Until this weekend my garden has been idyllic. My seedling grew rapidly, with only a few pests and one small weed. The lavender bush even has small purple-tinted buds on its ends despite my over watering. But the star of the show has definitely been my cucumbers. They were the first to emerge from the seed starter and quickly grew sturdy stalks and broad fuzzy leaves. They were perfect…until this weekend.
My family and I were out of town visiting family, and when I returned home, my indoor cucumber plants (not the tomatoes, or eggplants, or basil, or anything else, just the cucumbers) were starting to wither. Some of the stalks had turned a sickly yellow-brown color, and their leaves were dark and crisp. Quick as I cool I checked the soil moisture and looked to see if the roots were crowded: all was well. What happened?!
I was so upset. At the beginning of this garden, I had anticipated the concept of pests and unexpected frosts and even that the seeds wouldn’t sprout. But I never imagined that my perfectly healthy “babies” would just crunch up and wilt like this…and that I would be so emotionally hurt when they did.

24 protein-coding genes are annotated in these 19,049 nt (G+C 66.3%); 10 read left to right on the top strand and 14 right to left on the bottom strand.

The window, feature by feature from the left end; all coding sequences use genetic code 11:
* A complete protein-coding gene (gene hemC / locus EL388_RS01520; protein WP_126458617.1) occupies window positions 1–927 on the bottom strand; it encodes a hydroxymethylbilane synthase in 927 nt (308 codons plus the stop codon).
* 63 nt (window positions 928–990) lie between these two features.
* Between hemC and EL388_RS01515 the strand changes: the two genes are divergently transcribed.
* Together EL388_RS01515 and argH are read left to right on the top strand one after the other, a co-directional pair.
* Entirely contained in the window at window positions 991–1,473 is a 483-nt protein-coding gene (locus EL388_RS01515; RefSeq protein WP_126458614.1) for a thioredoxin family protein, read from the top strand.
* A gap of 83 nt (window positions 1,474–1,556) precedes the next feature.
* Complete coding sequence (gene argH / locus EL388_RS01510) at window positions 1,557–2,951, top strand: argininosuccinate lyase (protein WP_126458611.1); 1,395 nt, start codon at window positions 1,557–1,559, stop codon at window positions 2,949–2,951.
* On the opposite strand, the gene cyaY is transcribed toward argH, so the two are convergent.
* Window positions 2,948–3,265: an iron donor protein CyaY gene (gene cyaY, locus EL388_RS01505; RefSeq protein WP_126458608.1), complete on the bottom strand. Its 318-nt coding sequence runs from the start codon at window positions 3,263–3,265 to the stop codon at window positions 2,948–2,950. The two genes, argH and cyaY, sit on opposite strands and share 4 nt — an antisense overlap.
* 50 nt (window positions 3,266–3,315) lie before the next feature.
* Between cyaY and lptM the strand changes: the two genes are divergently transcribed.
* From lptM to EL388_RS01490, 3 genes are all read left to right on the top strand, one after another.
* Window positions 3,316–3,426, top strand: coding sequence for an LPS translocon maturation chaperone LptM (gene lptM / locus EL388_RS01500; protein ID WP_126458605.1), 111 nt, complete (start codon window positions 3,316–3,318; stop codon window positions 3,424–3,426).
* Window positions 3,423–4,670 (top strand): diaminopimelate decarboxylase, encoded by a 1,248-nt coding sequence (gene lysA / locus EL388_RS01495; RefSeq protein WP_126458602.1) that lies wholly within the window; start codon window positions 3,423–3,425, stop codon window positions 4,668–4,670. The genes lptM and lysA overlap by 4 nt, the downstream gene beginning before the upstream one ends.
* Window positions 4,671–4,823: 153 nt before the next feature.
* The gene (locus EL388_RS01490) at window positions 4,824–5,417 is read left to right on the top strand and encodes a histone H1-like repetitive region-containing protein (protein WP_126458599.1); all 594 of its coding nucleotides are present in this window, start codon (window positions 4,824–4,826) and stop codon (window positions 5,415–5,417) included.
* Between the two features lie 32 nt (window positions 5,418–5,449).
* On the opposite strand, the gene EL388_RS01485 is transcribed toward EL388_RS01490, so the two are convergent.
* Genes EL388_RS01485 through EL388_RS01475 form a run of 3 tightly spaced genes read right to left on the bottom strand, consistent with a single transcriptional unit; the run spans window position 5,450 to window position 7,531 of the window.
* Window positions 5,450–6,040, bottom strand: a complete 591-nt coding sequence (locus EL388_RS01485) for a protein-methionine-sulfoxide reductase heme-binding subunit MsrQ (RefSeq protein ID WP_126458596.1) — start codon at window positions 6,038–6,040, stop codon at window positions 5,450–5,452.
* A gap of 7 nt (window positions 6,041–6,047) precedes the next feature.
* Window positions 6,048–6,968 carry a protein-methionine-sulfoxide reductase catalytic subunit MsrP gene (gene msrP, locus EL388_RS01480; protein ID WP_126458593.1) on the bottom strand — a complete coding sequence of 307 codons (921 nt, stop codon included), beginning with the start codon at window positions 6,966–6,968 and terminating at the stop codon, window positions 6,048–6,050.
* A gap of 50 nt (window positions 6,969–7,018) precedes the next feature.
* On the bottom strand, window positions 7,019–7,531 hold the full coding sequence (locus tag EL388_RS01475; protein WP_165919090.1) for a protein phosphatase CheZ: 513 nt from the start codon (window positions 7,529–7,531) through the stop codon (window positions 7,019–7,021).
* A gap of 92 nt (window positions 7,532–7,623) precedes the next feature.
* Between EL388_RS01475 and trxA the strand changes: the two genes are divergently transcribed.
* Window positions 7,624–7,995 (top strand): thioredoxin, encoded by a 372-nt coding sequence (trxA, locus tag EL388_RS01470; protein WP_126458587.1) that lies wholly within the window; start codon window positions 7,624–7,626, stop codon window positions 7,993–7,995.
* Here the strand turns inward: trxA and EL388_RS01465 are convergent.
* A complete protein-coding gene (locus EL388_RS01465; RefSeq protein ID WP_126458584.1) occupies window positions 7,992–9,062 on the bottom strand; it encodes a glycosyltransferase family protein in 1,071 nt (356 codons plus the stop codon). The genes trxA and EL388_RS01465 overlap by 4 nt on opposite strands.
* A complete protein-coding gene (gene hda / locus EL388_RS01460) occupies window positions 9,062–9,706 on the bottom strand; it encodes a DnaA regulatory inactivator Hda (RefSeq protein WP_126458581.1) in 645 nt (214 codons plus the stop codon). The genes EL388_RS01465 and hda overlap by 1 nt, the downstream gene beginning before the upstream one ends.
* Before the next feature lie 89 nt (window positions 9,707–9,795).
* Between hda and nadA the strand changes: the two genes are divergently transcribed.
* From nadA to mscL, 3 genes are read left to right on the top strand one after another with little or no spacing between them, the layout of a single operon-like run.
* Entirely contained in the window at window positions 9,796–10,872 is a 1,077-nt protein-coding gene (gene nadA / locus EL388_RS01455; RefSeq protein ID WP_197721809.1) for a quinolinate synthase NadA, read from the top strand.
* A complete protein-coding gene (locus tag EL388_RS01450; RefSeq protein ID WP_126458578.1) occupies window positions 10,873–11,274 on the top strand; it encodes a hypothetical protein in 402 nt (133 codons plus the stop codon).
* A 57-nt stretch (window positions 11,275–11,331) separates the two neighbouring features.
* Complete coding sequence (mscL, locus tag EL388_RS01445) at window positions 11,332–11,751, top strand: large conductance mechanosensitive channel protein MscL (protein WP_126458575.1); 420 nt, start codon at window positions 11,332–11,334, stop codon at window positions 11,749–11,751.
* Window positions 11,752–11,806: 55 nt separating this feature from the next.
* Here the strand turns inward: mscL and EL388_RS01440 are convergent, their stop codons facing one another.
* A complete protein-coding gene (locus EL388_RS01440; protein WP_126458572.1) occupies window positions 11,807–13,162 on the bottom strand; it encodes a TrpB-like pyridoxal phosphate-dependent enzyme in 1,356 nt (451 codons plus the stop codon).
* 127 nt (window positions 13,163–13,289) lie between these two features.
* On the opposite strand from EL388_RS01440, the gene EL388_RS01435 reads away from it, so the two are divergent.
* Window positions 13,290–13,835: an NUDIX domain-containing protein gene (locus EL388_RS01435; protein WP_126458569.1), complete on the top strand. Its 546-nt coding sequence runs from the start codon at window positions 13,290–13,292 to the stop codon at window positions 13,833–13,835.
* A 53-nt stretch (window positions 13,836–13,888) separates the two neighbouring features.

Once I got my wits together and pruned my stalks, I sat on the porch amid my potted garden and looked at the enormous oaks that have towered over my house for decades (and stood strong for countless year before we or anyone else lived here). If I was so sad about a few 6-inch tall cucumbers turning brown, how would I feel about losing these trees? Or any other trees for that matter?
I knew that growing fresh organic vegetables would improve my health and even my mind. Seeing your nourishment grow at the touch of your own fingertips would surely make you more mindful and gratified by your food and environment. But I never anticipated how much compassion it could instill in the grower.
We as a culture, as a society have such a disconnect from our food. If we buy a cucumber from the store and it grows slimy and rotten in the crisper, we toss it out without second thought (and rightly so, as we would become ill from eating that). But what it you had to throw away your cucumber plant? That you labored over for months? What if you were a farmer in the mid-West, whose entirely livelihood was growing corn for other people to mutate into Doritos and soda, knowing all along that people all move the country and the world were squandering it away and washing it by the bushel?
It may seen like a silly task with very little weight, but growing your own vegetables, as I’ve learned this week, whether it be cucumbers or kumquats, will do you a world of wonder. If more people were to raise at least one of their own food items, we might be able to overturn this culture of waste and ignorance, and in the process make ourselves healthier and more loving people.